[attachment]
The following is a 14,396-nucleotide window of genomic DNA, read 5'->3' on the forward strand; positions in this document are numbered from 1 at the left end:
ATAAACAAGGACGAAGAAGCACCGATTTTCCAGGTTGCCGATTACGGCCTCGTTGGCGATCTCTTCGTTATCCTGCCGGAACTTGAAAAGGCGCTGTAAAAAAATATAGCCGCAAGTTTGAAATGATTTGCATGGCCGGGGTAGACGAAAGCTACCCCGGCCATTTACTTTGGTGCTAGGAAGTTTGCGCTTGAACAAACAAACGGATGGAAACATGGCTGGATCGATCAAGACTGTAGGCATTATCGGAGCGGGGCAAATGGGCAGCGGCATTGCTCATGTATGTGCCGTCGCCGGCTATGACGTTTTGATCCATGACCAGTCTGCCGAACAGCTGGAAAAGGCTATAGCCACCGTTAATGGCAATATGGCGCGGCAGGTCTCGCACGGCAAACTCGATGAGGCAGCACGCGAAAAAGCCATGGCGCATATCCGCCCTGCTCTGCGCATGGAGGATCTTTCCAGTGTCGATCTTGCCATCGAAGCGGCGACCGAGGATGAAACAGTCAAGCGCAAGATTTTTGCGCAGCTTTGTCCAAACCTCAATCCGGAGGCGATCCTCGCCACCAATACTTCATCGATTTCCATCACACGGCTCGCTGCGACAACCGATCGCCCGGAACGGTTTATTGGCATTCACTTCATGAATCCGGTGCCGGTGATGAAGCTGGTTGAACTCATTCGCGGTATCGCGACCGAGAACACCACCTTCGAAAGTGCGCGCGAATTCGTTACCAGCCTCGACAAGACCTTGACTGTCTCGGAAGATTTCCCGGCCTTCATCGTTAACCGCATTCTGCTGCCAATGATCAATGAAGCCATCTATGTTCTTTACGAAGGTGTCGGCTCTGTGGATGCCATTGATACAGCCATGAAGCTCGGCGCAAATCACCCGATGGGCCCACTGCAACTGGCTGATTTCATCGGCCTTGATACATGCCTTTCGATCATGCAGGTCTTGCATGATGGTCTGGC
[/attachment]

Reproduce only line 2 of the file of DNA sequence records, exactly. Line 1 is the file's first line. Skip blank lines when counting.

ATAAACAAGGACGAAGAAGCACCGATTTTCCAGGTTGCCGATTACGGCCTCGTTGGCGATCTCTTCGTTATCCTGCCGGAACTTGAAAAGGCGCTGTAAAAAAATATAGCCGCAAGTTTGAAATGATTTGCATGGCCGGGGTAGACGAAAGCTACCCCGGCCATTTACTTTGGTGCTAGGAAGTTTGCGCTTGAACAAACAAACGGATGGAAACATGGCTGGATCGATCAAGACTGTAGGCATTATCGGAGCGGGGCAAATGGGCAGCGGCATTGCTCATGTATGTGCCGTCGCCGGCTATGACGTTTTGATCCATGACCAGTCTGCCGAACAGCTGGAAAAGGCTATAGCCACCGTTAATGGCAATATGGCGCGGCAGGTCTCGCACGGCAAACTCGATGAGGCAGCACGCGAAAAAGCCATGGCGCATATCCGCCCTGCTCTGCGCATGGAGGATCTTTCCAGTGTCGATCTTGCCATCGAAGCGGCGACCGAGGATGAAACAGTCAAGCGCAAGATTTTTGCGCAGCTTTGTCCAAACCTCAATCCGGAGGCGATCCTCGCCACCAATACTTCATCGATTTCCATCACACGGCTCGCTGCGACAACCGATCGCCCGGAACGGTTTATTGGCATTCACTTCATGAATCCGGTGCCGGTGATGAAGCTGGTTGAACTCATTCGCGGTATCGCGACCGAGAACACCACCTTCGAAAGTGCGCGCGAATTCGTTACCAGCCTCGACAAGACCTTGACTGTCTCGGAAGATTTCCCGGCCTTCATCGTTAACCGCATTCTGCTGCCAATGATCAATGAAGCCATCTATGTTCTTTACGAAGGTGTCGGCTCTGTGGATGCCATTGATACAGCCATGAAGCTCGGCGCAAATCACCCGATGGGCCCACTGCAACTGGCTGATTTCATCGGCCTTGATACATGCCTTTCGATCATGCAGGTCTTGCATGATGGTCTGGC